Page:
I opened the door to find a smiling, bright young man who introduced himself as Nate.  I am ashamed to say that I cringed.  I do admire these young people, putting themselves out there, selling door-to-door in jaded, cynical, fearful Los Angeles.  It must be so scary! I barely made it around to the neighbors I knew well when I was selling Girl Scout cookies, Watkins vanilla, and some kind of greeting cards.  Truth is, I cringe because I don't want any newspapers or magazines or candy ~ and I am a softie that hates to say no.

Nate was as personable and charming as any of them.  I liked him instantly.  He made a good pitch for the magazines. "You can even donate a subscription to your favorite charity," he explained.  Quickly, before I caved, I explained about how I buy all the magazines I want from the kids' school fundraiser and about how I love trees, and how it pains me that so few mags are printed on recycled paper, and I don't want any more trees killed for glossy, slick pages....I literally saw Nate deflate as I spoke.  His chest caved in and the corners of his eyes turned down. 

I felt horrible. I am committed to the upliftment and empowerment of human consciousness, after all, and here I dashed the dreams of this beautiful young spirit.  Then again, I am also committed to respectful and sustainable use of Earth's resources.   How can I honor both?

As soon as I closed the door, and Nate walked out of sight, I asked myself, "why didn't I talk to Nate about joining me in one of my business ventures, one that honors the Earth, empowers people, and engages the Spirit?"  I considered chasing him down the street.  Instead, I prayed for another chance with Nate, if it was in our best interest. 

And that's when I realized the Truth:  Nate doesn't need me to save him, nor will he perish if I don't chase him down.  Nate is on his journey, and I am on mine.  Our paths crossed for a moment, and I learned something.  I'm grateful to Nate for this.  I hope he's grateful, in some small way, that he met me.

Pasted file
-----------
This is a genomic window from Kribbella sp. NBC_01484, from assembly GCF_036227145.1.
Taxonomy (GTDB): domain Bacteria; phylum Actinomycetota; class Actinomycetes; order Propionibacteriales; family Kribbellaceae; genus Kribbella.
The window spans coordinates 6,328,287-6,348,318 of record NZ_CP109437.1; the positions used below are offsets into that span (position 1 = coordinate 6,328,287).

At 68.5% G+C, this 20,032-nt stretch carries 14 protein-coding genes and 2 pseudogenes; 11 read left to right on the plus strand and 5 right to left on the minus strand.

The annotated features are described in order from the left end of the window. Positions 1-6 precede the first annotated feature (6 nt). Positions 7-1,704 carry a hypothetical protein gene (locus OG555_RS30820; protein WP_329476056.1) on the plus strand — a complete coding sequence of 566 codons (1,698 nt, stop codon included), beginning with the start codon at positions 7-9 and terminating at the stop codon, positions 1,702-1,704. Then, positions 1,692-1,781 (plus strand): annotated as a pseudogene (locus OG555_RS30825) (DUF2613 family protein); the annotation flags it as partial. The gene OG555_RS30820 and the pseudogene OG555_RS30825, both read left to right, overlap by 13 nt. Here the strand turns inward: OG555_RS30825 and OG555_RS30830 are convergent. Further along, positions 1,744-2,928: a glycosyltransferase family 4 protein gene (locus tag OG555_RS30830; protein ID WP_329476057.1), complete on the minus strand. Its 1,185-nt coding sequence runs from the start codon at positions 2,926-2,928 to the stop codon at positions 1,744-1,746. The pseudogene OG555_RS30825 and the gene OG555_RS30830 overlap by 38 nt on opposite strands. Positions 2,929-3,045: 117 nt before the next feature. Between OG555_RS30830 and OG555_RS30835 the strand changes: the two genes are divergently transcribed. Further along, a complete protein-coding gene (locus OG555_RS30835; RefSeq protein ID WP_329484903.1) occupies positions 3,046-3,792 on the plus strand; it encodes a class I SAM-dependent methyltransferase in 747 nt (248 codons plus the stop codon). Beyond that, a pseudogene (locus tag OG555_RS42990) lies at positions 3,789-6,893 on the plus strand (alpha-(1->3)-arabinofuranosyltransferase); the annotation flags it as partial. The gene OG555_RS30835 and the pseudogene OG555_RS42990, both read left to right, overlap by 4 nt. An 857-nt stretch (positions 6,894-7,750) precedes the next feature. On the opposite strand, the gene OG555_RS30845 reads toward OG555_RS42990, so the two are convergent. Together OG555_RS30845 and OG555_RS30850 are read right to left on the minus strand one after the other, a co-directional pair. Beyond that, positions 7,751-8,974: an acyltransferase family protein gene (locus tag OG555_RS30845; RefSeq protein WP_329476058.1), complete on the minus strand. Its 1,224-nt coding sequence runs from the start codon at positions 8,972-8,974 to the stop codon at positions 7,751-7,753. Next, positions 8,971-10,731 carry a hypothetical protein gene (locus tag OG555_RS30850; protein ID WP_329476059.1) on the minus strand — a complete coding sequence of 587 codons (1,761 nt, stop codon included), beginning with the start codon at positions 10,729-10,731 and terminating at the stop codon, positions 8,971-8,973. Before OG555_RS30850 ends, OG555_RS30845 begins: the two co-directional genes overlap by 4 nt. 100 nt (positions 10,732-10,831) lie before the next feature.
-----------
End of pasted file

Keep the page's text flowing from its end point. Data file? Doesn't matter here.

Monday, November 28, 2011

The Eyes Behind the Lies

I'm telling myself some truly outrageous lies today.  Like about how it's somebody else's fault , and that I can't be happy until somebody else does something they aren't doing.  In my heart of hearts, I know none of it is true.  My solemn intention for some time has been to release blame because, well, it's like that saying about resentment: it's like swallowing poison and hoping someone else will die. 

I know it's hopeless, useless, and, let's not forget, unkind, to blame other people for my own angry thoughts.  Happiness is an inside job, I tell my children.  It's all "my movie," as my friend Loren would say.  Still, the old habits can be so seductive.  I find myself savoring this trip down Blame-and-Complain Lane. 

And yet, even as I hear my words, I can feel the Presence peering in on me.  It looks like a pair of Eyes behind my physical eyes ~ Eyes that see the Truth ~ looking at me from the inside. The "Eyes behind the lies" I call it. 

"Are you done yet?"
"Nope, but thanks for asking."
"Are you believing any of what you're saying?"
"Not a word.  But I'm enjoying this moment immensely."
"Really?"
"Actually, I'm miserable.  But still not ready."

As miserable as it feels to hang onto being miserable, I take a perverse pleasure in choosing it.  And yet my conversation with the Eyes reminds me that I don't have to stay here.  And I can choose ~ and I always have the choice ~ to let it all go.  If I really want to.  Now that's the key.